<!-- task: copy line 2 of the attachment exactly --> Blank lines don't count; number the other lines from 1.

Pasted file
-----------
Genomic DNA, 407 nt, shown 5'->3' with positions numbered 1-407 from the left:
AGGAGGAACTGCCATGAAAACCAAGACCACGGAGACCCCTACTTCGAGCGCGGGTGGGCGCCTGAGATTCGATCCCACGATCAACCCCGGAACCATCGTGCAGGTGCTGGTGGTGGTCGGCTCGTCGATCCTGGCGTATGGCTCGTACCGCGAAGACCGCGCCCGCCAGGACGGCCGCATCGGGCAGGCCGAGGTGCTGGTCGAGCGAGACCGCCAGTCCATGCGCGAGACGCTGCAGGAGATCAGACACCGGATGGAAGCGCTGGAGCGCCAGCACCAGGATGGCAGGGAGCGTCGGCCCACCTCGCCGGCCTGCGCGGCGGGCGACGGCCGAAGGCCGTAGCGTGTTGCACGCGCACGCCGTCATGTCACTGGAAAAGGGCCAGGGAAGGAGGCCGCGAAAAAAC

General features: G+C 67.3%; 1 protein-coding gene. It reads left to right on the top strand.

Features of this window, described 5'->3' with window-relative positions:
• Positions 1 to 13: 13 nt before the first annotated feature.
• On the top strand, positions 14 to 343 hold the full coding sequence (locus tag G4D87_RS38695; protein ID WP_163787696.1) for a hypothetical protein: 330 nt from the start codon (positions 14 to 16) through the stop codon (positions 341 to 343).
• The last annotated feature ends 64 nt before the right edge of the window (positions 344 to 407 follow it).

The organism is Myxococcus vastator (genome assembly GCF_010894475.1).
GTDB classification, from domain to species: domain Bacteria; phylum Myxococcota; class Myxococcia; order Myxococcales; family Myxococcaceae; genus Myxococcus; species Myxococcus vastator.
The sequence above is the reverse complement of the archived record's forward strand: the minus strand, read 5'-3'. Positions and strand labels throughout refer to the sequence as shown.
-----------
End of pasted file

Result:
AGGAGGAACTGCCATGAAAACCAAGACCACGGAGACCCCTACTTCGAGCGCGGGTGGGCGCCTGAGATTCGATCCCACGATCAACCCCGGAACCATCGTGCAGGTGCTGGTGGTGGTCGGCTCGTCGATCCTGGCGTATGGCTCGTACCGCGAAGACCGCGCCCGCCAGGACGGCCGCATCGGGCAGGCCGAGGTGCTGGTCGAGCGAGACCGCCAGTCCATGCGCGAGACGCTGCAGGAGATCAGACACCGGATGGAAGCGCTGGAGCGCCAGCACCAGGATGGCAGGGAGCGTCGGCCCACCTCGCCGGCCTGCGCGGCGGGCGACGGCCGAAGGCCGTAGCGTGTTGCACGCGCACGCCGTCATGTCACTGGAAAAGGGCCAGGGAAGGAGGCCGCGAAAAAAC